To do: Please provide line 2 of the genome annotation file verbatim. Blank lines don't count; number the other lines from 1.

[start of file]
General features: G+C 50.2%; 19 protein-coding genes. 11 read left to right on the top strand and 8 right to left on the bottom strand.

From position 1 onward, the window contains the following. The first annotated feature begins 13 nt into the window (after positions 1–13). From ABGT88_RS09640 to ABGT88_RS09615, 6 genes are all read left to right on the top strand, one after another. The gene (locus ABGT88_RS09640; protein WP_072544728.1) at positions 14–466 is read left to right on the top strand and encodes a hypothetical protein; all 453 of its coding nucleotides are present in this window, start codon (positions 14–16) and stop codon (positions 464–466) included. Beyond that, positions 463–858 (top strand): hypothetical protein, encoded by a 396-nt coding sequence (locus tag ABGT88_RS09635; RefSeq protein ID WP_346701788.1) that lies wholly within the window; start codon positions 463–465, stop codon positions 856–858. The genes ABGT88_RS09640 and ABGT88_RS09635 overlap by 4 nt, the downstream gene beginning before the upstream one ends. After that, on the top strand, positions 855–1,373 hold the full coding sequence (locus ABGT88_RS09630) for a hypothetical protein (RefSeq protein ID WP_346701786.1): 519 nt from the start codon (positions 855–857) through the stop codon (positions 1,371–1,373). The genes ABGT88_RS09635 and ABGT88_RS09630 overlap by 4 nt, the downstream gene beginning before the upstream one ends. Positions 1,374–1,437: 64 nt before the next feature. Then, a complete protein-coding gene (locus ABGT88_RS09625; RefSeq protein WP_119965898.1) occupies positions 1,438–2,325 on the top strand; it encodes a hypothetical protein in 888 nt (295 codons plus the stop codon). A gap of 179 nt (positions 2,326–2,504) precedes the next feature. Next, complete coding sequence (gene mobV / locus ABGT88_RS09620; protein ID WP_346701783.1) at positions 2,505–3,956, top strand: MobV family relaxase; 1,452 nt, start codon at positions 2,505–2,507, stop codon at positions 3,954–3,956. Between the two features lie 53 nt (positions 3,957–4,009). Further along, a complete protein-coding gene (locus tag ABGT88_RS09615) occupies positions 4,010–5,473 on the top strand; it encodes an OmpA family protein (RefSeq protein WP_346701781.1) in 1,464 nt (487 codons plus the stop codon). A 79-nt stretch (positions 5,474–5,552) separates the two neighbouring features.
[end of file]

From position 1 onward, the window contains the following. The first annotated feature begins 13 nt into the window (after positions 1–13). From ABGT88_RS09640 to ABGT88_RS09615, 6 genes are all read left to right on the top strand, one after another. The gene (locus ABGT88_RS09640; protein WP_072544728.1) at positions 14–466 is read left to right on the top strand and encodes a hypothetical protein; all 453 of its coding nucleotides are present in this window, start codon (positions 14–16) and stop codon (positions 464–466) included. Beyond that, positions 463–858 (top strand): hypothetical protein, encoded by a 396-nt coding sequence (locus tag ABGT88_RS09635; RefSeq protein ID WP_346701788.1) that lies wholly within the window; start codon positions 463–465, stop codon positions 856–858. The genes ABGT88_RS09640 and ABGT88_RS09635 overlap by 4 nt, the downstream gene beginning before the upstream one ends. After that, on the top strand, positions 855–1,373 hold the full coding sequence (locus ABGT88_RS09630) for a hypothetical protein (RefSeq protein ID WP_346701786.1): 519 nt from the start codon (positions 855–857) through the stop codon (positions 1,371–1,373). The genes ABGT88_RS09635 and ABGT88_RS09630 overlap by 4 nt, the downstream gene beginning before the upstream one ends. Positions 1,374–1,437: 64 nt before the next feature. Then, a complete protein-coding gene (locus ABGT88_RS09625; RefSeq protein WP_119965898.1) occupies positions 1,438–2,325 on the top strand; it encodes a hypothetical protein in 888 nt (295 codons plus the stop codon). A gap of 179 nt (positions 2,326–2,504) precedes the next feature. Next, complete coding sequence (gene mobV / locus ABGT88_RS09620; protein ID WP_346701783.1) at positions 2,505–3,956, top strand: MobV family relaxase; 1,452 nt, start codon at positions 2,505–2,507, stop codon at positions 3,954–3,956. Between the two features lie 53 nt (positions 3,957–4,009). Further along, a complete protein-coding gene (locus tag ABGT88_RS09615) occupies positions 4,010–5,473 on the top strand; it encodes an OmpA family protein (RefSeq protein WP_346701781.1) in 1,464 nt (487 codons plus the stop codon). A 79-nt stretch (positions 5,474–5,552) separates the two neighbouring features.